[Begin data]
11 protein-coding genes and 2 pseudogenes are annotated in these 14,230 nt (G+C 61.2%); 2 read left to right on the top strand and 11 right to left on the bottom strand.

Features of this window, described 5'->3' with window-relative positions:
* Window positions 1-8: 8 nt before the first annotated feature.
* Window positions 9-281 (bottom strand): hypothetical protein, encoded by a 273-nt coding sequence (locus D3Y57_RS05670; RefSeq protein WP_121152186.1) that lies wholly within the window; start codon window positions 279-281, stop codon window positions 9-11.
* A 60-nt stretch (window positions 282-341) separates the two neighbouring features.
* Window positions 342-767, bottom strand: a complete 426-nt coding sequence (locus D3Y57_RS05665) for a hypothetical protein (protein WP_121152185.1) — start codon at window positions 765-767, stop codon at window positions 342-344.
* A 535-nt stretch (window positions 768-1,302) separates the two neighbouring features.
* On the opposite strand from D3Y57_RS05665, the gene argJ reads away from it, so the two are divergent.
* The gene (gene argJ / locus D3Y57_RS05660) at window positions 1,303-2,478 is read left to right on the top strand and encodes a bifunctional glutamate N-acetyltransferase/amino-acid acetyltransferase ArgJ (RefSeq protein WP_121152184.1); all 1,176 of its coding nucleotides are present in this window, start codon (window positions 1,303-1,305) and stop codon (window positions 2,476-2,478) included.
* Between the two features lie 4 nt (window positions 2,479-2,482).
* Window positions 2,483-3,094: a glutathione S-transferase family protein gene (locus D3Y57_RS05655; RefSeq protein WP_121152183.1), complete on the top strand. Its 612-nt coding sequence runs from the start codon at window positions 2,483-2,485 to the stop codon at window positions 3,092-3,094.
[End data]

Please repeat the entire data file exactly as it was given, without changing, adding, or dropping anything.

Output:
11 protein-coding genes and 2 pseudogenes are annotated in these 14,230 nt (G+C 61.2%); 2 read left to right on the top strand and 11 right to left on the bottom strand.

Features of this window, described 5'->3' with window-relative positions:
* Window positions 1-8: 8 nt before the first annotated feature.
* Window positions 9-281 (bottom strand): hypothetical protein, encoded by a 273-nt coding sequence (locus D3Y57_RS05670; RefSeq protein WP_121152186.1) that lies wholly within the window; start codon window positions 279-281, stop codon window positions 9-11.
* A 60-nt stretch (window positions 282-341) separates the two neighbouring features.
* Window positions 342-767, bottom strand: a complete 426-nt coding sequence (locus D3Y57_RS05665) for a hypothetical protein (protein WP_121152185.1) — start codon at window positions 765-767, stop codon at window positions 342-344.
* A 535-nt stretch (window positions 768-1,302) separates the two neighbouring features.
* On the opposite strand from D3Y57_RS05665, the gene argJ reads away from it, so the two are divergent.
* The gene (gene argJ / locus D3Y57_RS05660) at window positions 1,303-2,478 is read left to right on the top strand and encodes a bifunctional glutamate N-acetyltransferase/amino-acid acetyltransferase ArgJ (RefSeq protein WP_121152184.1); all 1,176 of its coding nucleotides are present in this window, start codon (window positions 1,303-1,305) and stop codon (window positions 2,476-2,478) included.
* Between the two features lie 4 nt (window positions 2,479-2,482).
* Window positions 2,483-3,094: a glutathione S-transferase family protein gene (locus D3Y57_RS05655; RefSeq protein WP_121152183.1), complete on the top strand. Its 612-nt coding sequence runs from the start codon at window positions 2,483-2,485 to the stop codon at window positions 3,092-3,094.